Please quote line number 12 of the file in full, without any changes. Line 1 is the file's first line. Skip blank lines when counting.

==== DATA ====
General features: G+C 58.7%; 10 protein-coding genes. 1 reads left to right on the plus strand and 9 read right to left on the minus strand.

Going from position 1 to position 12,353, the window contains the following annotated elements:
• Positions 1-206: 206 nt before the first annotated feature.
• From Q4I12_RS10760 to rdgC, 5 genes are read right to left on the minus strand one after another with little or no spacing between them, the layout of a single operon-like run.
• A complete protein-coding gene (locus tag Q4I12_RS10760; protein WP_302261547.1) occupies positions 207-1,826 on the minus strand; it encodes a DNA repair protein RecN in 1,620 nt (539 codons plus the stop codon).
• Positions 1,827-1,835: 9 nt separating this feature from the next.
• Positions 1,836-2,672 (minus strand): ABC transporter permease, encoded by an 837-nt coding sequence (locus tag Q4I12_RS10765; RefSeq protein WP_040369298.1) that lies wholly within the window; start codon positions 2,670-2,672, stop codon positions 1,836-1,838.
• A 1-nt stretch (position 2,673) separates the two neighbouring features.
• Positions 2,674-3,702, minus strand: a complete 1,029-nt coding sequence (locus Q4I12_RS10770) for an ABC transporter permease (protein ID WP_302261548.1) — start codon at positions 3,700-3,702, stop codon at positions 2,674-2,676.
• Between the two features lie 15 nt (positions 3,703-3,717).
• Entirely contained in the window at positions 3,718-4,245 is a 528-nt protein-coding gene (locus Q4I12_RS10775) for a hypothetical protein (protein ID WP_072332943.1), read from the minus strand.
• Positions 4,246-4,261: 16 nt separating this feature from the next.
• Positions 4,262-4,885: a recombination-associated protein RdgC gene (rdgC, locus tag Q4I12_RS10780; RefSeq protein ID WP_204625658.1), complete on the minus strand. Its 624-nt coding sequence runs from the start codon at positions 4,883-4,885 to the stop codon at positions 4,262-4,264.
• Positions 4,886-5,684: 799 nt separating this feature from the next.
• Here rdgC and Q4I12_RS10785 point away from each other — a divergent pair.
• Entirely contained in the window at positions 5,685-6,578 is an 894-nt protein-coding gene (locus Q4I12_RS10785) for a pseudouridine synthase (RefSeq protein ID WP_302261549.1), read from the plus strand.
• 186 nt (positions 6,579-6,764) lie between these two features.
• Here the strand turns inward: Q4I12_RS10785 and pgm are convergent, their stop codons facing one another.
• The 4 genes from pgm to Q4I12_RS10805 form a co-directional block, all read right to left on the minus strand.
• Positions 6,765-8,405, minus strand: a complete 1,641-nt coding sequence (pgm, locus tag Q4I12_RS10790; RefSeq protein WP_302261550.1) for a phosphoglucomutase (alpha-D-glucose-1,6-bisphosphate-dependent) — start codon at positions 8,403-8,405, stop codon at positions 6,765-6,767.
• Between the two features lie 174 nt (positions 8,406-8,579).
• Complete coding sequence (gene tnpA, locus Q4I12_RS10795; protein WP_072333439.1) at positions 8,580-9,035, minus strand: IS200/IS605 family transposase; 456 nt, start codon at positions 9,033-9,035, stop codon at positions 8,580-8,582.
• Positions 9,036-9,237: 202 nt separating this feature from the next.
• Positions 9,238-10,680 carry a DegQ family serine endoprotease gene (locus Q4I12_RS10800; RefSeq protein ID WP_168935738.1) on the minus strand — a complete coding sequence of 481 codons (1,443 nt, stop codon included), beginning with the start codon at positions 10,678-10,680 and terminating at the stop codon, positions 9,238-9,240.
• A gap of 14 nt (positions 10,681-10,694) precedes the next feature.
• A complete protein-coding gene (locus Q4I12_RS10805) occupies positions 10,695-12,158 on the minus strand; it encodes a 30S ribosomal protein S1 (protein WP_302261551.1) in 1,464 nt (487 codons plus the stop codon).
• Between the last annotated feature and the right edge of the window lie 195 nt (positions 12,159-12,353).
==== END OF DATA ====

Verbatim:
• Positions 4,246-4,261: 16 nt separating this feature from the next.